The newspapers back home often described the volatile situation in Eretz Yisrael, and I had always read them with calm interest. Although I certainly hoped everyone living there would stay safe, those reports didn’t really have an impact on my life. I was secure in my home in London, far away from the politics and terror described on the pages titled “Israel News.”

About the Author:


If you don't see your comment after publishing it, refresh the page.

Our comments section is intended for meaningful responses and debates in a civilized manner. We ask that you respect the fact that we are a religious Jewish website and avoid inappropriate language at all cost.

If you promote any foreign religions, gods or messiahs, lies about Israel, anti-Semitism, or advocate violence (except against terrorists), your permission to comment may be revoked.

Please use the Facebook Tab below to leave your comment:

3 Responses to “We Will Return”

Comments are closed.

SocialTwist Tell-a-Friend

Loading Facebook Comments ...
Loading Disqus Comments ...
Current Top Story
Hip Hop musicians Kosha Dillz and Diwon created "No More War" in response to the current conflict.
Hip Hop Artists Create Song About Gaza-Israel War (VIDEO)
Latest Sections Stories
WC-072514-TCLA

“You Touro graduates are automatically soldiers in [Israel’s] struggle, and we count on you,” Rothstein told the graduates.

A-Night-Out-logo

The lemonana was something else. Never had we seen a green drink look so enticing.

Singer-072514

On his marriage, he wrote: “This is what I believe: something of the core, of the essence of this meaningful and life-affirming Judaism will not be absent from our home” (1882).

With the recent kidnapping by the Hamas and the barbaric murder of three children – Gilad Shaar, Eyal Yifrach and Naftali Frankel, we believe that the best answer to honor the memory of those murdered is to continue building those very communities – large and small – that our enemies are trying to destroy.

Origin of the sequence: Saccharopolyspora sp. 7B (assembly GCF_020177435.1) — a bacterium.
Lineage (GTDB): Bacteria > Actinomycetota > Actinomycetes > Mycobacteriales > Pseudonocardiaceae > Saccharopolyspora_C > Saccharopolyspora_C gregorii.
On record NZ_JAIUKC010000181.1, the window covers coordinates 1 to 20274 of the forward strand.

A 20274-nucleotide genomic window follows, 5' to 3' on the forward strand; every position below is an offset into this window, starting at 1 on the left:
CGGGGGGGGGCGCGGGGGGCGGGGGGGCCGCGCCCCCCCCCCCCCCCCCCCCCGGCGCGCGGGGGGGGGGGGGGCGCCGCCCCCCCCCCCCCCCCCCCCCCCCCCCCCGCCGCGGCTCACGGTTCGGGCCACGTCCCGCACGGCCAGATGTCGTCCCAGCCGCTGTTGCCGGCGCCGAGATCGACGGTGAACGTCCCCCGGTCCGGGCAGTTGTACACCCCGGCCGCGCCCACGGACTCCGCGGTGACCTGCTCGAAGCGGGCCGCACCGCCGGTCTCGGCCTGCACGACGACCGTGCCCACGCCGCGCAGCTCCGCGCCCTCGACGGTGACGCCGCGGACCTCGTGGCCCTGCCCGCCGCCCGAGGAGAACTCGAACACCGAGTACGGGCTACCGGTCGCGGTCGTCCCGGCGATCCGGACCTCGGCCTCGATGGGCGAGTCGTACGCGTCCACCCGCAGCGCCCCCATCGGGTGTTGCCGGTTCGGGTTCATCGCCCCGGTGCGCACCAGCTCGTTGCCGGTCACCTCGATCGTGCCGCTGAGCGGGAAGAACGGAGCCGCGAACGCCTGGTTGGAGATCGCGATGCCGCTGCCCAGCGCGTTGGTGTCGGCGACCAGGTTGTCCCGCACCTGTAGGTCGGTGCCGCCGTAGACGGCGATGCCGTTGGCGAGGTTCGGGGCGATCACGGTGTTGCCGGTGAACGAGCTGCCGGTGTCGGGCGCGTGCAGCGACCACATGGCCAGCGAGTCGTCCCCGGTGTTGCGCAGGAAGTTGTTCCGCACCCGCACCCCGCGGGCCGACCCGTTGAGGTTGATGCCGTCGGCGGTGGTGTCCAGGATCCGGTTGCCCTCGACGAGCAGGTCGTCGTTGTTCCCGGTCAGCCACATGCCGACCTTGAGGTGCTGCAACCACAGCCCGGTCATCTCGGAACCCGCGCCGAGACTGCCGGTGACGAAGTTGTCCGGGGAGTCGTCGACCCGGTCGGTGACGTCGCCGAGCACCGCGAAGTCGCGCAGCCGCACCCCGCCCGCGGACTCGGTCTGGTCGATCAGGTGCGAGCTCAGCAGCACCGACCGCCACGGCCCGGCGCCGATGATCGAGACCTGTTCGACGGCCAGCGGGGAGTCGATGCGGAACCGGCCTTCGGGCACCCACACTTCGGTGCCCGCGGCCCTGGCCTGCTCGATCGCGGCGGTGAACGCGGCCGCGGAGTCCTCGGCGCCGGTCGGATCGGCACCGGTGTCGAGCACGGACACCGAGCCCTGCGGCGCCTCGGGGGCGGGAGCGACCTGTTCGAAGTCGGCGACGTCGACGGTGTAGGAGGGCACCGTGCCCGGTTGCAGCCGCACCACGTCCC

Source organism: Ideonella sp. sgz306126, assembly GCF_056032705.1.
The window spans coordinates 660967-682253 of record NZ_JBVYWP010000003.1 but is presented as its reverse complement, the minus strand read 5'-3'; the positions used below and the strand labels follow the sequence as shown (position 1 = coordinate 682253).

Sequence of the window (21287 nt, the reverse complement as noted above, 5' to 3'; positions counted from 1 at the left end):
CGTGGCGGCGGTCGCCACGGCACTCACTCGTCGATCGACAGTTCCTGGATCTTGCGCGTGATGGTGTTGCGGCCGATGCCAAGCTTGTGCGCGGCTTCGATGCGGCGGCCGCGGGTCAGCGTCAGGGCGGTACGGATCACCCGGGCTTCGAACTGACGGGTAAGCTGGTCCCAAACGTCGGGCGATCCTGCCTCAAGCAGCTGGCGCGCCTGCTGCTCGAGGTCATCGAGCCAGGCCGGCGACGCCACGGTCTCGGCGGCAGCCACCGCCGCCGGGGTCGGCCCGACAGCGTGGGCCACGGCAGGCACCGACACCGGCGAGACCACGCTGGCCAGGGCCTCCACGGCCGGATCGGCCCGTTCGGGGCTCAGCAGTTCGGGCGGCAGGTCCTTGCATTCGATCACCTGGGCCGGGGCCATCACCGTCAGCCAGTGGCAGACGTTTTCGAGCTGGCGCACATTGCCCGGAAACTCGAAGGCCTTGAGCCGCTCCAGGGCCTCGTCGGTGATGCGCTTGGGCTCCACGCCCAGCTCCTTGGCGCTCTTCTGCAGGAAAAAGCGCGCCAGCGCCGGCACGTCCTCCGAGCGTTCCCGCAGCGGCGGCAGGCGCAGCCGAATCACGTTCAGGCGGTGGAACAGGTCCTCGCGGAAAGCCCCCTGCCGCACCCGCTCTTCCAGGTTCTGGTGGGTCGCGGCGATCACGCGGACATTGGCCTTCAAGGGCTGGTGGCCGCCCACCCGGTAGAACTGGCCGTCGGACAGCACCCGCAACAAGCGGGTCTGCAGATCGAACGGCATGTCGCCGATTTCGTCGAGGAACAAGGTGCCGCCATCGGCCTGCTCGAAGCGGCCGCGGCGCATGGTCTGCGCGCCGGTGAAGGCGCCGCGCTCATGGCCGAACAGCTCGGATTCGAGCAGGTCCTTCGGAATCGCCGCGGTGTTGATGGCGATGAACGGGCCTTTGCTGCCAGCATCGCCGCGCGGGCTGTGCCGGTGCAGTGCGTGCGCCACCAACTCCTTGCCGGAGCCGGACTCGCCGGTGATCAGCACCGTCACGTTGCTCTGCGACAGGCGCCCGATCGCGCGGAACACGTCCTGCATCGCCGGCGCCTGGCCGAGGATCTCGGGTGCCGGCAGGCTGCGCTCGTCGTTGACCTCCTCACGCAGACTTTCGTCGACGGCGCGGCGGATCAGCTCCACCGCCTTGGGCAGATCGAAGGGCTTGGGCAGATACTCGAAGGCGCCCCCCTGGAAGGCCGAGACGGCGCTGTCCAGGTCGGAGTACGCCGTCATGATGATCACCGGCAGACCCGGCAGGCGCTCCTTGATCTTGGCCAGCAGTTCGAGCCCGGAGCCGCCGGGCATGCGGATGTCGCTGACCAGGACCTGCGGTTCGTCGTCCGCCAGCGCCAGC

Written entirely through Frayda’s eyes, the reader is drawn by her unassuming personality.

Adopting an ancient exegetical approach that is based on midrashic readings of the text, thematic connections that span between various books of the Bible are revealed.

While Lipman comes from an ultra-Orthodox background and is an Orthodox rabbi, he offers a breath of fresh air when he suggests that “polarization caused by extremism and isolationism in the religious community may be the greatest internal threat to the future of the Jewish people”

The Joys of Yiddish, Leo Rosten defines a mentch as “someone to admire and emulate, someone of noble character.”

Certainly today’s communication via e-mail, Facebook, Twitter and the like, including the ubiquitous Whatsapp, has reduced the need to talk with people and communicate at length.

These two special women utilized their incredibly painful experience as an opportunity to assist others.

Maybe we don’t have to lose that growth and unity that we have achieved, especially with the situation in Eretz Yisrael right now.

Sleepily, I watched him kissing Mai’s chubby thighs.

I have always insisted that everything that happens to anyone or anything is min Shamayim.

More Articles from Chanie Katz
Katz-051614-Protest

Living in Eretz Yisrael I learn our land is so much more than the politics and terror described in the papers.

    Latest Poll

    Do you think the FAA ban on US flights to Israel is political?






    View Results

    Loading ... Loading ...

Printed from: http://www.jewishpress.com/sections/features/we-will-return/2014/05/19/

Scan this QR code to visit this page online: